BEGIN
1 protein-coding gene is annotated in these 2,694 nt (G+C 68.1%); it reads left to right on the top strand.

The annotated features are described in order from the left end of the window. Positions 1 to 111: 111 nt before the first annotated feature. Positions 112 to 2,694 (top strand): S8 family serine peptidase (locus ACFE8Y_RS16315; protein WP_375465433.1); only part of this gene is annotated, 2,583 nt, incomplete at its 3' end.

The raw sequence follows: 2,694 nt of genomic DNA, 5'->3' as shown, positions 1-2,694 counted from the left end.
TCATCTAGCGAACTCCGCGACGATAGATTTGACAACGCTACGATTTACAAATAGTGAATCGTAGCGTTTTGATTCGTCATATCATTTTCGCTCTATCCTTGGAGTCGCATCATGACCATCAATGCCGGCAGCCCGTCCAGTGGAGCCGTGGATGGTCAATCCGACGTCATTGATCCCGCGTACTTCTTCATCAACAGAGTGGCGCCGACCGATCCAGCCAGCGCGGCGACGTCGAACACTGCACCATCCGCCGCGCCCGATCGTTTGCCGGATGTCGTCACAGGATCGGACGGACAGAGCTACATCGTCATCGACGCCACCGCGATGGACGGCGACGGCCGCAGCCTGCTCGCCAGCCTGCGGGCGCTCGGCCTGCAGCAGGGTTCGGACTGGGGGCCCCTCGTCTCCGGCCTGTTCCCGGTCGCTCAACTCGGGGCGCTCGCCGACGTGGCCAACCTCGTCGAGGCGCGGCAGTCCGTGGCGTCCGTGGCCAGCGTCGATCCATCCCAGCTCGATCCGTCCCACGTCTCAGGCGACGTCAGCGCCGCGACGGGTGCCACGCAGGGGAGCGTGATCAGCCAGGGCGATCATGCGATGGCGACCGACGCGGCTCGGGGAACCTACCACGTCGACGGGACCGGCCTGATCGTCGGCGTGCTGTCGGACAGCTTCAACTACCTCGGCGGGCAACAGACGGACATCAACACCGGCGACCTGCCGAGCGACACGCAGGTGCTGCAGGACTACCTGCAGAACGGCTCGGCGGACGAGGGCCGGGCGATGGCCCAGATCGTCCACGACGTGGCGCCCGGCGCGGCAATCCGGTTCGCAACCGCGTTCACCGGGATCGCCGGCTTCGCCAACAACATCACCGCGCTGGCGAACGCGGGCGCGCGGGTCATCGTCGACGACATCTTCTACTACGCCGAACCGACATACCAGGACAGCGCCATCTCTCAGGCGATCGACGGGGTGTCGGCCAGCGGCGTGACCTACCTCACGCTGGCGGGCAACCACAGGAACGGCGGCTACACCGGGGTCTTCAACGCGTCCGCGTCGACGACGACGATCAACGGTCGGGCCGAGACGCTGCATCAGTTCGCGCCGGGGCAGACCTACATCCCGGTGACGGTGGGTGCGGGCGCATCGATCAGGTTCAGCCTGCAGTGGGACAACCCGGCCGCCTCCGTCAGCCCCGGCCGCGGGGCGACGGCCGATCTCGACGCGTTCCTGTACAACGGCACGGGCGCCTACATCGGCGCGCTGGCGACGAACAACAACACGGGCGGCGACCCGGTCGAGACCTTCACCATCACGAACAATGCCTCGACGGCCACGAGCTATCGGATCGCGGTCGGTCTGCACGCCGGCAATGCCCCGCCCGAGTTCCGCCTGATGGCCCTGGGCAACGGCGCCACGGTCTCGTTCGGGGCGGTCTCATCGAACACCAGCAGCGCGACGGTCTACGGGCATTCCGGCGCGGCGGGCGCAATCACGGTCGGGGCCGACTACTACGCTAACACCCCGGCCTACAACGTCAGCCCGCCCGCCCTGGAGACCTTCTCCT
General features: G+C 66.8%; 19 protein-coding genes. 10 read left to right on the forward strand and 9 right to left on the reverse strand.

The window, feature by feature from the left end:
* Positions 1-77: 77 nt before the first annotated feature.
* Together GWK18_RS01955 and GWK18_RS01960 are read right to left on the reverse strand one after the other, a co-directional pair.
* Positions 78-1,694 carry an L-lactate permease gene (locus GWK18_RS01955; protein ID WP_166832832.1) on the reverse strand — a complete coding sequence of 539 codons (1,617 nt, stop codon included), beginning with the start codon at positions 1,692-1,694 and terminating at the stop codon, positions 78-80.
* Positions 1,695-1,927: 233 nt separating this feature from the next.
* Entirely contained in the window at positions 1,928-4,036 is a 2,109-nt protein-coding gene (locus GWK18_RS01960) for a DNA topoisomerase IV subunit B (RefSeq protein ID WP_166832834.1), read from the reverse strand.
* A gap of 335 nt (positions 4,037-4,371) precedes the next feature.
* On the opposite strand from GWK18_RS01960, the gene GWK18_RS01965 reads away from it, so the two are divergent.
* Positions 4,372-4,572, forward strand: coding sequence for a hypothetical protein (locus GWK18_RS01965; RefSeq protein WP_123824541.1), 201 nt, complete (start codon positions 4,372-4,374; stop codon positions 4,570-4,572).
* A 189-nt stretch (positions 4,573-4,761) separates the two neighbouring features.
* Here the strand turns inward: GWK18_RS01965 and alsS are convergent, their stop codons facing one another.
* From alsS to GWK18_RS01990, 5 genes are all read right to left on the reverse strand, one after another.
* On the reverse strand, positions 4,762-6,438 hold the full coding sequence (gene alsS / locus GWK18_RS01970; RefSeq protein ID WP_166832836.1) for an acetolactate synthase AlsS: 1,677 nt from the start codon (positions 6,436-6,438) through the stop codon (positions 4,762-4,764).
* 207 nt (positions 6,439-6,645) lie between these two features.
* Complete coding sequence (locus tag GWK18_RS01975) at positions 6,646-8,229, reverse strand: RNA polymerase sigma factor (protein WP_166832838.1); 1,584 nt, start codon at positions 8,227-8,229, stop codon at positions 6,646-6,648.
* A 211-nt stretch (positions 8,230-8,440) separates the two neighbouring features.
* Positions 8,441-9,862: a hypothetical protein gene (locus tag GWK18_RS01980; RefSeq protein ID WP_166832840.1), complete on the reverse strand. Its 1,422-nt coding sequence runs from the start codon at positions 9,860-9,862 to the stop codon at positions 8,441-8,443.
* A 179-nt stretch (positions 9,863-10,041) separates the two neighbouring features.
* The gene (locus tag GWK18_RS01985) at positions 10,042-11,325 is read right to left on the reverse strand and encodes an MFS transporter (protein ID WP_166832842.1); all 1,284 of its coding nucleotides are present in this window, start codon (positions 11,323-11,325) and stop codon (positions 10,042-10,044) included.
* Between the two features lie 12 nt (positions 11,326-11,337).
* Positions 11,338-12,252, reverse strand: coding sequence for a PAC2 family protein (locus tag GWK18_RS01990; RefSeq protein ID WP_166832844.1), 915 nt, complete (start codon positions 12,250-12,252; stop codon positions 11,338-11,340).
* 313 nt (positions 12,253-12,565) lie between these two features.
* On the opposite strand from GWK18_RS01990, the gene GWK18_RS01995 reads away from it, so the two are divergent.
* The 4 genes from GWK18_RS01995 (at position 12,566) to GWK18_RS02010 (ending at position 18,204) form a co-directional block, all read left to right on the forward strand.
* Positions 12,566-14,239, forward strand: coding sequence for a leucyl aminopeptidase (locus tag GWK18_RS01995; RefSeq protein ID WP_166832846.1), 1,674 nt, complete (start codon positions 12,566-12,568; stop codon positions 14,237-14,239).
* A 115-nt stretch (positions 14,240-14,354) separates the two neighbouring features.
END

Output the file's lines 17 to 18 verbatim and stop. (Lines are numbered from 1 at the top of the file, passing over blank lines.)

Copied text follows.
* From alsS to GWK18_RS01990, 5 genes are all read right to left on the reverse strand, one after another.
* On the reverse strand, positions 4,762-6,438 hold the full coding sequence (gene alsS / locus GWK18_RS01970; RefSeq protein ID WP_166832836.1) for an acetolactate synthase AlsS: 1,677 nt from the start codon (positions 6,436-6,438) through the stop codon (positions 4,762-4,764).